In the micro-verse that is early middle and late elementary school there are few girls to choose from, most of which were based out of proximity. My sister had a friend named Shelly. Even at a young age I could tell her face was broken and jagged. Strange angles gave way to muted expressions and rigid skin. In my entirety of exposure to women, school but mostly television, I knew what ugly was. Shelly was it.

In the haze of childhood I cannot remember which summer it was that I was forced into relations with Shelly but I remember it was short lived. My sister wanted to kiss my friend Johnny, a much older best-friend of mine, mostly because of that fact alone. The new couple devised that my first french kiss should involve someone who knew a thing or two about them. The train wreck, Shelly, knew a thing or two.

Her and I sat at the top of the stairs and I questioned her on the physics of it all to delay the inevitable: my tongue would have it’s first visit into a mouth besides my own, and it was into this creature’s face.

The moment was short and forced. I rammed my timid and sloppy mouth against hers, she and I sword fought with our tongues chasing each other around in there for what seemed for too long. I was over it maybe too quick and sat back looking at her timidly, wondering to myself who I would be able to use my newly christened skill with. Her twisted face broke into a smile looking for a reaction.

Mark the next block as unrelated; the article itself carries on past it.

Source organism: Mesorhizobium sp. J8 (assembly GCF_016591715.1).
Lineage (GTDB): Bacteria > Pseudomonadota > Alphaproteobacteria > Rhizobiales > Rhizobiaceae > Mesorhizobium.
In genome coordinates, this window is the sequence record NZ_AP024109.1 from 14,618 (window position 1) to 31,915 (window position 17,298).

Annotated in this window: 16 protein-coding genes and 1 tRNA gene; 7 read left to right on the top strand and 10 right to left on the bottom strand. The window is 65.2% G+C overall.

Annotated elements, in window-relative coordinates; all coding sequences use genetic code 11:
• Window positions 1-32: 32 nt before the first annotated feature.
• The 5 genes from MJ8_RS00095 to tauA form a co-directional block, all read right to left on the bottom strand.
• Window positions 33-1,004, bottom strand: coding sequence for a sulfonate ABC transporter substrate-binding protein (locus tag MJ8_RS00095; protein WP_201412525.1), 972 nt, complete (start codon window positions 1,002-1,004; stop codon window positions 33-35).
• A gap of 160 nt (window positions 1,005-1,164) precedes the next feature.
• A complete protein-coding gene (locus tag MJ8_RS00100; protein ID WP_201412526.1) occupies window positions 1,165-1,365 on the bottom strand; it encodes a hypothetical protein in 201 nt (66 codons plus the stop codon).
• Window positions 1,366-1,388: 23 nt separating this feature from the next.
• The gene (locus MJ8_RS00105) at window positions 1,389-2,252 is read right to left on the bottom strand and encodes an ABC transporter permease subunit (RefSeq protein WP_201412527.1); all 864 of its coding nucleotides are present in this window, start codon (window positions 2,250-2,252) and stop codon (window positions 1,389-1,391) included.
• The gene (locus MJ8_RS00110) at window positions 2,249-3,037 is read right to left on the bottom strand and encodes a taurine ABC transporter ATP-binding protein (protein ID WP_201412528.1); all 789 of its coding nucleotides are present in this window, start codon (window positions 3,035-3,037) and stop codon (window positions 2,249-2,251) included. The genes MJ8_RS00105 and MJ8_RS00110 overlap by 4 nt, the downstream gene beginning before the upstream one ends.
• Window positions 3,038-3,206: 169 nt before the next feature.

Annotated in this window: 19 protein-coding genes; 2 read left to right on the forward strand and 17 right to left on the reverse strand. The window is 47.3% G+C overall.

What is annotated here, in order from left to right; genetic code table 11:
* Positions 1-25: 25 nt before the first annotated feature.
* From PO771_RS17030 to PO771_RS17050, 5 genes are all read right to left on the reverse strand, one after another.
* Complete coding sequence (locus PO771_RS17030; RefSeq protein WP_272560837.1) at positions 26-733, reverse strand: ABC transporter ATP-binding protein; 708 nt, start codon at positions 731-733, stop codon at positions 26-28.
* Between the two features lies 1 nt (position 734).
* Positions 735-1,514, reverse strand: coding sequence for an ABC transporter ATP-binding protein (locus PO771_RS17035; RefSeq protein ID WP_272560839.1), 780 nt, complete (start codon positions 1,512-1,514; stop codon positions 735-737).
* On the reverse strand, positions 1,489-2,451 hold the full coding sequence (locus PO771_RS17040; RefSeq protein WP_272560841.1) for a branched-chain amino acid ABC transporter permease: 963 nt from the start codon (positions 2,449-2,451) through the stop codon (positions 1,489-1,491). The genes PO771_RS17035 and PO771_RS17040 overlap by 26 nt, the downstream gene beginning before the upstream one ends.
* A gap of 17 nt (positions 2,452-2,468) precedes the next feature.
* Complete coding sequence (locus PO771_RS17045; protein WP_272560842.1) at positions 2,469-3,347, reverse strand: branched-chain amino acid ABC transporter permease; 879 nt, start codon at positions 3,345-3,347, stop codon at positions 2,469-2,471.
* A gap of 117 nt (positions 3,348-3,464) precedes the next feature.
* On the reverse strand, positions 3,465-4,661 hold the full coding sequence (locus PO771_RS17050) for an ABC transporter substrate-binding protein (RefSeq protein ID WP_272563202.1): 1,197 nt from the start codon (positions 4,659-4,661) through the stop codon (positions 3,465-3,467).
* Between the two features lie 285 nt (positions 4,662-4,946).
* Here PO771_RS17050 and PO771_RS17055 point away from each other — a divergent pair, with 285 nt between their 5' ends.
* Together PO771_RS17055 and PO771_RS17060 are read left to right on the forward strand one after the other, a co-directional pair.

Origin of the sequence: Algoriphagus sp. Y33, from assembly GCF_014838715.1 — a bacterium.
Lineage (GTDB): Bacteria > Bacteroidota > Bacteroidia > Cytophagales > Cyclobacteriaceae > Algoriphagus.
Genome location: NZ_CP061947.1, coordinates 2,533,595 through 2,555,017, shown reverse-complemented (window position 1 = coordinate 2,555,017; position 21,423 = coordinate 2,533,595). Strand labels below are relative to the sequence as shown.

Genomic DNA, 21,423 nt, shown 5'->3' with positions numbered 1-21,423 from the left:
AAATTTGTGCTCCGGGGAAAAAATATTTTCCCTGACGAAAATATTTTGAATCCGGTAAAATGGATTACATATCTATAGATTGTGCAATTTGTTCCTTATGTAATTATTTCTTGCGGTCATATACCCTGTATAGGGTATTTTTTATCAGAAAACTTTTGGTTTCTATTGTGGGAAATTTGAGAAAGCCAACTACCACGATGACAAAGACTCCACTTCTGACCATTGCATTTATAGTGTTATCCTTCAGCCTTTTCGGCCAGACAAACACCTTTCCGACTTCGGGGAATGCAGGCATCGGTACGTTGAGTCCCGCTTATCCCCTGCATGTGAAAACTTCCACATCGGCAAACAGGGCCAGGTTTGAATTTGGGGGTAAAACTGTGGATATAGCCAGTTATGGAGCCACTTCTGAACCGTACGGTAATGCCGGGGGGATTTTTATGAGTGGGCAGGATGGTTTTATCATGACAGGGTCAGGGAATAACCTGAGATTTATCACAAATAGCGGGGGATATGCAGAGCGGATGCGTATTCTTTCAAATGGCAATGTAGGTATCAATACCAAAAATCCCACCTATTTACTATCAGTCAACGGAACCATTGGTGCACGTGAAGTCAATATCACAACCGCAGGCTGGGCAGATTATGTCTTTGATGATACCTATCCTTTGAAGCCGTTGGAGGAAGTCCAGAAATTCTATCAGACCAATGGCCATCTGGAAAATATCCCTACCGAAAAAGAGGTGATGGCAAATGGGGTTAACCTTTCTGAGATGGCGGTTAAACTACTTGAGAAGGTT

My sister called up from the living room down and behind us, “Did you kiss?”

This allowed me an opening to move away and not deal with the scrawled maw of my kissing concubine. I answered with an awkwardly cheerful “yeah!”

Shelly and I sat and went over the details of what I could do to improve and “what most girls like.” The bottom of the stairs and the front door where more interesting and kept the conversation going to placate the girl on my left.

Later, Johnny and I left to play video games and talk in private about how awesome kissing was. I tried to blind out the fact that he was talking about my sister and I was talking about the one girl everyone knew to be fiendishly gruesome. It was the last time I was left kissing Shelly and the last time he kissed my sister.

I’m not sure where it spun from with Diane. I think there was always this weird common ground between her and I. She was never into me, so far as I could tell, and my feelings were never that strong due to her better-than-average good looks and her status in the social rungs of high school. Diane was always holding her snubbed thumbs in clenched fists, drying out the knuckle and making them that much more noticeable. I found her fear and weakness to be admirable. She was in my classes in Middle School so there was familiarity as we aged.